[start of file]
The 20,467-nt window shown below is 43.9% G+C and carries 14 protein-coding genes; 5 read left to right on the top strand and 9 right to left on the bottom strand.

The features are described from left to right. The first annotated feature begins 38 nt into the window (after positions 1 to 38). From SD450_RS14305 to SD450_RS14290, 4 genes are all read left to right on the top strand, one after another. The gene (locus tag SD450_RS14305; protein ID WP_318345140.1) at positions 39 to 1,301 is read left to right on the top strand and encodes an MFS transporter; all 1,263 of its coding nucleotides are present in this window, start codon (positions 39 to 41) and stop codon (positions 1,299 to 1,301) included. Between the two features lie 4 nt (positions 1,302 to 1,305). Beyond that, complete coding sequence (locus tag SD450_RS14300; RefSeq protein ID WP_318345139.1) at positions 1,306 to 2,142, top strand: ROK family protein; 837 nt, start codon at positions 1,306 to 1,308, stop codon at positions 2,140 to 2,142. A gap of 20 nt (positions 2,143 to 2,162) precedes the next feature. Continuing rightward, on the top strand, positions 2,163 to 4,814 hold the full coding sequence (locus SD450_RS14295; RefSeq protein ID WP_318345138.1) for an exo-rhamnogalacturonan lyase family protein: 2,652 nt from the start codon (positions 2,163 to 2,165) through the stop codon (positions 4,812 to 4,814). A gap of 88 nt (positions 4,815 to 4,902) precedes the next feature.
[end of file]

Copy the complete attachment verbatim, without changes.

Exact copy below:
The 20,467-nt window shown below is 43.9% G+C and carries 14 protein-coding genes; 5 read left to right on the top strand and 9 right to left on the bottom strand.

The features are described from left to right. The first annotated feature begins 38 nt into the window (after positions 1 to 38). From SD450_RS14305 to SD450_RS14290, 4 genes are all read left to right on the top strand, one after another. The gene (locus tag SD450_RS14305; protein ID WP_318345140.1) at positions 39 to 1,301 is read left to right on the top strand and encodes an MFS transporter; all 1,263 of its coding nucleotides are present in this window, start codon (positions 39 to 41) and stop codon (positions 1,299 to 1,301) included. Between the two features lie 4 nt (positions 1,302 to 1,305). Beyond that, complete coding sequence (locus tag SD450_RS14300; RefSeq protein ID WP_318345139.1) at positions 1,306 to 2,142, top strand: ROK family protein; 837 nt, start codon at positions 1,306 to 1,308, stop codon at positions 2,140 to 2,142. A gap of 20 nt (positions 2,143 to 2,162) precedes the next feature. Continuing rightward, on the top strand, positions 2,163 to 4,814 hold the full coding sequence (locus SD450_RS14295; RefSeq protein ID WP_318345138.1) for an exo-rhamnogalacturonan lyase family protein: 2,652 nt from the start codon (positions 2,163 to 2,165) through the stop codon (positions 4,812 to 4,814). A gap of 88 nt (positions 4,815 to 4,902) precedes the next feature.